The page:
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Thread: Help me understand eye relief on a scope.

  1. #1
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    Help me understand eye relief on a scope.

    From what I understand, "eye relief" is the maximum distance between the eye and the scope. Granted on high recoil rifle, it is good to have a large eye relief to keep your eye a safe distance from the scope.

    However, what I don't understand is the measurement between the eye and the minimum distance from the scope where the full view can be seen. Once you establish a minimum distance, you can then take the difference between the minimum and maximum and this is the operating distance where the eye can be and still see the full view in the scope. Is there a name for this distance? Do scope manufacturers adress this?

    It would seem to me that the greater this distance, the better the scope would be in a tactical situation i.e. you quickly raise the rifle to your shoulder and establish a shooting picture.

    So I have ring around the collar? i.e. is my head up... Can anyone explain this to me?

  2. #2
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    You have eye relief on one side of the coin and field of view on the other. You give up field of view for eye relief and vice versa. Eye relief is a really a focal point away from your eye measurement.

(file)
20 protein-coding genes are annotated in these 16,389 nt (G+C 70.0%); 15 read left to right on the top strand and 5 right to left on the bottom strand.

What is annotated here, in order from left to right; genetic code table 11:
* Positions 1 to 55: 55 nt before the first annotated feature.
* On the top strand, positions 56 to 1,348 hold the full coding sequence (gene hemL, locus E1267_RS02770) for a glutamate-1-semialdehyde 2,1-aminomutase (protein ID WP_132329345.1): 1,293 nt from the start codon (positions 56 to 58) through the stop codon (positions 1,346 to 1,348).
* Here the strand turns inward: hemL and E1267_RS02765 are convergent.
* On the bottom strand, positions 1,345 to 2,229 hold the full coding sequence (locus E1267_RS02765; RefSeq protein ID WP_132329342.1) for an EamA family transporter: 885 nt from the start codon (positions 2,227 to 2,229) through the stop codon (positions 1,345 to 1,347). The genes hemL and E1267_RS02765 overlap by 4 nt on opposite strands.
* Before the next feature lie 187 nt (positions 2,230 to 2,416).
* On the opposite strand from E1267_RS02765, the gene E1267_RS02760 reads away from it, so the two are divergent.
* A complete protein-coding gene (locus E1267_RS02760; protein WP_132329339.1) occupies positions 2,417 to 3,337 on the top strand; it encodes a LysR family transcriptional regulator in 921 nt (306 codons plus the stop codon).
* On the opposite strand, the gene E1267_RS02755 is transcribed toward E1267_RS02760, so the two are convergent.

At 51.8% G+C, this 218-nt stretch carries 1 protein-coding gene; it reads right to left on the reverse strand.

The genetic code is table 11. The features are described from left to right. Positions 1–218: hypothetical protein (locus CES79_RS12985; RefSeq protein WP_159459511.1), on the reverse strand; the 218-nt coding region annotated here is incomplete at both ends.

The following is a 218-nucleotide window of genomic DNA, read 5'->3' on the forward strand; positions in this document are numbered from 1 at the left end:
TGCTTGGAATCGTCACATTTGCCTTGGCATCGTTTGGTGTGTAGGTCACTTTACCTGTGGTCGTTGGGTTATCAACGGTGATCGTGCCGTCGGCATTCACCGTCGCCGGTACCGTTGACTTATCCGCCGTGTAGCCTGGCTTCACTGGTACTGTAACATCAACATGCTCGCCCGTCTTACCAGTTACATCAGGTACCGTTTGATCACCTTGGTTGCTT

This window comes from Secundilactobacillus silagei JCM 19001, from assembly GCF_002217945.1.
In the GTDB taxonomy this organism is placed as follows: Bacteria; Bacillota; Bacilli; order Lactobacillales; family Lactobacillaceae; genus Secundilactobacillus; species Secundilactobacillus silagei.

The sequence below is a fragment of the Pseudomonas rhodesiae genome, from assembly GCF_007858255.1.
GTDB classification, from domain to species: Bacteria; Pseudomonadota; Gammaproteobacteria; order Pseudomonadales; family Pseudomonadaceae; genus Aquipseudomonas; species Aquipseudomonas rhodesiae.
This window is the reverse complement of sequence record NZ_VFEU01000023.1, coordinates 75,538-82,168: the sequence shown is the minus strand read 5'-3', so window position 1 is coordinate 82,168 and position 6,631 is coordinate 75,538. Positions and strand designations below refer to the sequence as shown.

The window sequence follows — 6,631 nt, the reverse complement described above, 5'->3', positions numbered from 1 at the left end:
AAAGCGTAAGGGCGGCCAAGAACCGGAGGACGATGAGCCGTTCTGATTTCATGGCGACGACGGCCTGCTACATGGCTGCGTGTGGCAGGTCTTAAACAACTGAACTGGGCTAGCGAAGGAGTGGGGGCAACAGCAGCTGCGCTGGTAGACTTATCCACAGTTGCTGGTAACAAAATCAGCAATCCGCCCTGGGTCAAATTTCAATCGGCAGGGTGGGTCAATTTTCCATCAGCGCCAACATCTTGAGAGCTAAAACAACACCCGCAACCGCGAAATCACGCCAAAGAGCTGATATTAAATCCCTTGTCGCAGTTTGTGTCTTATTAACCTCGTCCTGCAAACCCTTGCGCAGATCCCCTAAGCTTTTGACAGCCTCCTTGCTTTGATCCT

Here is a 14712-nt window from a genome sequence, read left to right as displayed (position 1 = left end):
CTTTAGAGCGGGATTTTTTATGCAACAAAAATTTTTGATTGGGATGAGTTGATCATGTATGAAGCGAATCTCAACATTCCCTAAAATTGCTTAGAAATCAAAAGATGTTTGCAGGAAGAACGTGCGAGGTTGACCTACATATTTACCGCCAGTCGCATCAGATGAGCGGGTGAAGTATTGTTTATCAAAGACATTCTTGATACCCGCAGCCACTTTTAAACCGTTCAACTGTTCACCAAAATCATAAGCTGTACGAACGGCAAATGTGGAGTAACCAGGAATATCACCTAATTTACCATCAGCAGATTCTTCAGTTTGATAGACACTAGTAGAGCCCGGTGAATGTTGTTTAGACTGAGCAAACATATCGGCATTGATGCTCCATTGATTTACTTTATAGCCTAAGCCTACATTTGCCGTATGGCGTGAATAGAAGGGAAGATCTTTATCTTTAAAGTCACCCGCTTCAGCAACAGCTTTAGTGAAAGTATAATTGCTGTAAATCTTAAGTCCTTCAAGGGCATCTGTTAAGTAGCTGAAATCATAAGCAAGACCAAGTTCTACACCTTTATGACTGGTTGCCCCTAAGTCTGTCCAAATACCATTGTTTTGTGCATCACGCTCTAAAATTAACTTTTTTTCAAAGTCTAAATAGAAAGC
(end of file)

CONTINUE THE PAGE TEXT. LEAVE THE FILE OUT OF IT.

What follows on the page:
The ring on the scope is focus on ajustment not a focal ajustment. It helps to adjust the scope to you eye and is more diopter than anything else. It is not ment to adjust your eye relief (not that some minor adjustment may take place as a by product).
    Last edited by Uncle fuzzy; October 18th, 2009 at 02:05 PM. Reason: sp

  3. #3
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    The pupil of your eye is nominally 5mm. The exit pupil of the optical devise you are using should match this measurement. In other words the distance that these two measurements are equal in the eye relief. At that distance from the ocular lens (the rear lens) the exit pupil diameter will be equal to the pupil size of your eye. Obviously the lower the ambient light level the more your pupil will be dilated (larger in diameter) and if the exit pupil of your scope is smaller than the size of your pupil, for the distance your eye is from the scope) you will see a ring around the image from the scope.